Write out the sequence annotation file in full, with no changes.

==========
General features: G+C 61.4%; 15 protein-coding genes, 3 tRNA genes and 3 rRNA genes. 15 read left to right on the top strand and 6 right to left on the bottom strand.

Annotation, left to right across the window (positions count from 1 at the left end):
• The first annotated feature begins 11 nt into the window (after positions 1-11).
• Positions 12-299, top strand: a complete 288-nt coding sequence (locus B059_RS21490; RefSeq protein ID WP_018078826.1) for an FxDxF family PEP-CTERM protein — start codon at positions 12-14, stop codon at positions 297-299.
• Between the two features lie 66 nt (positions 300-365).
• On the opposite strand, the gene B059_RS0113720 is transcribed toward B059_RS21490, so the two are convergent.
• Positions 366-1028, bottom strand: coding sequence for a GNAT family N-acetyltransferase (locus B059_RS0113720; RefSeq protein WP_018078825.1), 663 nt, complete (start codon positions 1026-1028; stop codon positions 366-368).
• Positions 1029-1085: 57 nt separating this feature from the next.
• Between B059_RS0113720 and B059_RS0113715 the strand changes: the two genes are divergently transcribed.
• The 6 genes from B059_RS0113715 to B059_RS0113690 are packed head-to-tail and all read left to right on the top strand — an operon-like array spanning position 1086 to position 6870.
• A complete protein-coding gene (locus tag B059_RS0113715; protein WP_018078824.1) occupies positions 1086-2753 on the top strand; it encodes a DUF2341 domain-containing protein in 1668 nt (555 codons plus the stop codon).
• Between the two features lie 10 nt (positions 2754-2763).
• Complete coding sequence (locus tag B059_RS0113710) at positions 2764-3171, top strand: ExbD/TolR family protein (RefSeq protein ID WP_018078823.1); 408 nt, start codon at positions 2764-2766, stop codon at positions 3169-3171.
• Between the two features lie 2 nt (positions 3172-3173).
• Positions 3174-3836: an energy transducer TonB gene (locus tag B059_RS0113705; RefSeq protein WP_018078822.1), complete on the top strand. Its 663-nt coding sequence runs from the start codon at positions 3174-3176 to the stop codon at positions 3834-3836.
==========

General features: G+C 61.4%; 15 protein-coding genes, 3 tRNA genes and 3 rRNA genes. 15 read left to right on the top strand and 6 right to left on the bottom strand.

Annotation, left to right across the window (positions count from 1 at the left end):
• The first annotated feature begins 11 nt into the window (after positions 1-11).
• Positions 12-299, top strand: a complete 288-nt coding sequence (locus B059_RS21490; RefSeq protein ID WP_018078826.1) for an FxDxF family PEP-CTERM protein — start codon at positions 12-14, stop codon at positions 297-299.
• Between the two features lie 66 nt (positions 300-365).
• On the opposite strand, the gene B059_RS0113720 is transcribed toward B059_RS21490, so the two are convergent.
• Positions 366-1028, bottom strand: coding sequence for a GNAT family N-acetyltransferase (locus B059_RS0113720; RefSeq protein WP_018078825.1), 663 nt, complete (start codon positions 1026-1028; stop codon positions 366-368).
• Positions 1029-1085: 57 nt separating this feature from the next.
• Between B059_RS0113720 and B059_RS0113715 the strand changes: the two genes are divergently transcribed.
• The 6 genes from B059_RS0113715 to B059_RS0113690 are packed head-to-tail and all read left to right on the top strand — an operon-like array spanning position 1086 to position 6870.
• A complete protein-coding gene (locus tag B059_RS0113715; protein WP_018078824.1) occupies positions 1086-2753 on the top strand; it encodes a DUF2341 domain-containing protein in 1668 nt (555 codons plus the stop codon).
• Between the two features lie 10 nt (positions 2754-2763).
• Complete coding sequence (locus tag B059_RS0113710) at positions 2764-3171, top strand: ExbD/TolR family protein (RefSeq protein ID WP_018078823.1); 408 nt, start codon at positions 2764-2766, stop codon at positions 3169-3171.
• Between the two features lie 2 nt (positions 3172-3173).
• Positions 3174-3836: an energy transducer TonB gene (locus tag B059_RS0113705; RefSeq protein WP_018078822.1), complete on the top strand. Its 663-nt coding sequence runs from the start codon at positions 3174-3176 to the stop codon at positions 3834-3836.